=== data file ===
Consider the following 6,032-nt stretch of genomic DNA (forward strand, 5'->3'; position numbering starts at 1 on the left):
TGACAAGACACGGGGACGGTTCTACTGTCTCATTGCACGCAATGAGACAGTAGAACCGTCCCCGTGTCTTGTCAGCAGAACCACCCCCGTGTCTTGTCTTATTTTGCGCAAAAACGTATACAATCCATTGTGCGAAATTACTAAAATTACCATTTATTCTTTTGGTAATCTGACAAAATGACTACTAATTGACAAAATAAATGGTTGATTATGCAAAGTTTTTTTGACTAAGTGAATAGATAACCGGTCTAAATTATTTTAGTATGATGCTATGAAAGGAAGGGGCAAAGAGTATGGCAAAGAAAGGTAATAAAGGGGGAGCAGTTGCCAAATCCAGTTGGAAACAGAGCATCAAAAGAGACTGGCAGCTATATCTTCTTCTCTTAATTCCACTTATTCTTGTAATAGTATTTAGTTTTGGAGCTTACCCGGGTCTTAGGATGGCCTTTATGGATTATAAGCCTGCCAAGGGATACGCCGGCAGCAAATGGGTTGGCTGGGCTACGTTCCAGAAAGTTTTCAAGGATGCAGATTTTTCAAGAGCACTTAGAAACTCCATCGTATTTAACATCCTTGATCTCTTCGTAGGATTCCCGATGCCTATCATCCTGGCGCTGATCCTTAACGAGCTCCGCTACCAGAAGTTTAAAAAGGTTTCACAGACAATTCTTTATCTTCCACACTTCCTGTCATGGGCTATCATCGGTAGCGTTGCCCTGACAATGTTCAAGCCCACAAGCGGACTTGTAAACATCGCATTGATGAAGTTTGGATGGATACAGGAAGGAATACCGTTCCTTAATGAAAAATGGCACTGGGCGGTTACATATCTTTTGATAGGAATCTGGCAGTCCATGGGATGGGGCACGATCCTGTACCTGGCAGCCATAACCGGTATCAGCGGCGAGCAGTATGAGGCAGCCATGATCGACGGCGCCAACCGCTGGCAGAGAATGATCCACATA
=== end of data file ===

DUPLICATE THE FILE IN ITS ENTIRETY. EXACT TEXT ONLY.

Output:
Consider the following 6,032-nt stretch of genomic DNA (forward strand, 5'->3'; position numbering starts at 1 on the left):
TGACAAGACACGGGGACGGTTCTACTGTCTCATTGCACGCAATGAGACAGTAGAACCGTCCCCGTGTCTTGTCAGCAGAACCACCCCCGTGTCTTGTCTTATTTTGCGCAAAAACGTATACAATCCATTGTGCGAAATTACTAAAATTACCATTTATTCTTTTGGTAATCTGACAAAATGACTACTAATTGACAAAATAAATGGTTGATTATGCAAAGTTTTTTTGACTAAGTGAATAGATAACCGGTCTAAATTATTTTAGTATGATGCTATGAAAGGAAGGGGCAAAGAGTATGGCAAAGAAAGGTAATAAAGGGGGAGCAGTTGCCAAATCCAGTTGGAAACAGAGCATCAAAAGAGACTGGCAGCTATATCTTCTTCTCTTAATTCCACTTATTCTTGTAATAGTATTTAGTTTTGGAGCTTACCCGGGTCTTAGGATGGCCTTTATGGATTATAAGCCTGCCAAGGGATACGCCGGCAGCAAATGGGTTGGCTGGGCTACGTTCCAGAAAGTTTTCAAGGATGCAGATTTTTCAAGAGCACTTAGAAACTCCATCGTATTTAACATCCTTGATCTCTTCGTAGGATTCCCGATGCCTATCATCCTGGCGCTGATCCTTAACGAGCTCCGCTACCAGAAGTTTAAAAAGGTTTCACAGACAATTCTTTATCTTCCACACTTCCTGTCATGGGCTATCATCGGTAGCGTTGCCCTGACAATGTTCAAGCCCACAAGCGGACTTGTAAACATCGCATTGATGAAGTTTGGATGGATACAGGAAGGAATACCGTTCCTTAATGAAAAATGGCACTGGGCGGTTACATATCTTTTGATAGGAATCTGGCAGTCCATGGGATGGGGCACGATCCTGTACCTGGCAGCCATAACCGGTATCAGCGGCGAGCAGTATGAGGCAGCCATGATCGACGGCGCCAACCGCTGGCAGAGAATGATCCACATA